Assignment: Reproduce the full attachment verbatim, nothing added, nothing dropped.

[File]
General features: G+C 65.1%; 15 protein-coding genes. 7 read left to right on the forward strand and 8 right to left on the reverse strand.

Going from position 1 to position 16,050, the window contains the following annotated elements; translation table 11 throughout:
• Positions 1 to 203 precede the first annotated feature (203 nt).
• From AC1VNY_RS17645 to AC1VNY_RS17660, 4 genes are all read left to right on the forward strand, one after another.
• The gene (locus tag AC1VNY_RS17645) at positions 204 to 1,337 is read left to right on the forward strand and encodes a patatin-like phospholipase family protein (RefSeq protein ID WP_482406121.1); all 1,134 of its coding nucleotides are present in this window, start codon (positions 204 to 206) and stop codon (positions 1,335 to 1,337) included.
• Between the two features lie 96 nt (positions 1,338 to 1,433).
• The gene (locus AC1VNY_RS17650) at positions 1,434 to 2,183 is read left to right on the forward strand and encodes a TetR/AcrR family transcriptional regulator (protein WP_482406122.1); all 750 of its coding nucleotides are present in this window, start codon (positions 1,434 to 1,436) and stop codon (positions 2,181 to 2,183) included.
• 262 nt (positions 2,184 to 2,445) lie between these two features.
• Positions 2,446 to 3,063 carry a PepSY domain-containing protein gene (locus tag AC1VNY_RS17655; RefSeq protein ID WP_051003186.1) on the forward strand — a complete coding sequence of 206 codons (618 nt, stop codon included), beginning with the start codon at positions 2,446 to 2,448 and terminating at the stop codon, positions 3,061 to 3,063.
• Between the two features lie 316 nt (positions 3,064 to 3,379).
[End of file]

General features: G+C 65.1%; 15 protein-coding genes. 7 read left to right on the forward strand and 8 right to left on the reverse strand.

Going from position 1 to position 16,050, the window contains the following annotated elements; translation table 11 throughout:
• Positions 1 to 203 precede the first annotated feature (203 nt).
• From AC1VNY_RS17645 to AC1VNY_RS17660, 4 genes are all read left to right on the forward strand, one after another.
• The gene (locus tag AC1VNY_RS17645) at positions 204 to 1,337 is read left to right on the forward strand and encodes a patatin-like phospholipase family protein (RefSeq protein ID WP_482406121.1); all 1,134 of its coding nucleotides are present in this window, start codon (positions 204 to 206) and stop codon (positions 1,335 to 1,337) included.
• Between the two features lie 96 nt (positions 1,338 to 1,433).
• The gene (locus AC1VNY_RS17650) at positions 1,434 to 2,183 is read left to right on the forward strand and encodes a TetR/AcrR family transcriptional regulator (protein WP_482406122.1); all 750 of its coding nucleotides are present in this window, start codon (positions 1,434 to 1,436) and stop codon (positions 2,181 to 2,183) included.
• 262 nt (positions 2,184 to 2,445) lie between these two features.
• Positions 2,446 to 3,063 carry a PepSY domain-containing protein gene (locus tag AC1VNY_RS17655; RefSeq protein ID WP_051003186.1) on the forward strand — a complete coding sequence of 206 codons (618 nt, stop codon included), beginning with the start codon at positions 2,446 to 2,448 and terminating at the stop codon, positions 3,061 to 3,063.
• Between the two features lie 316 nt (positions 3,064 to 3,379).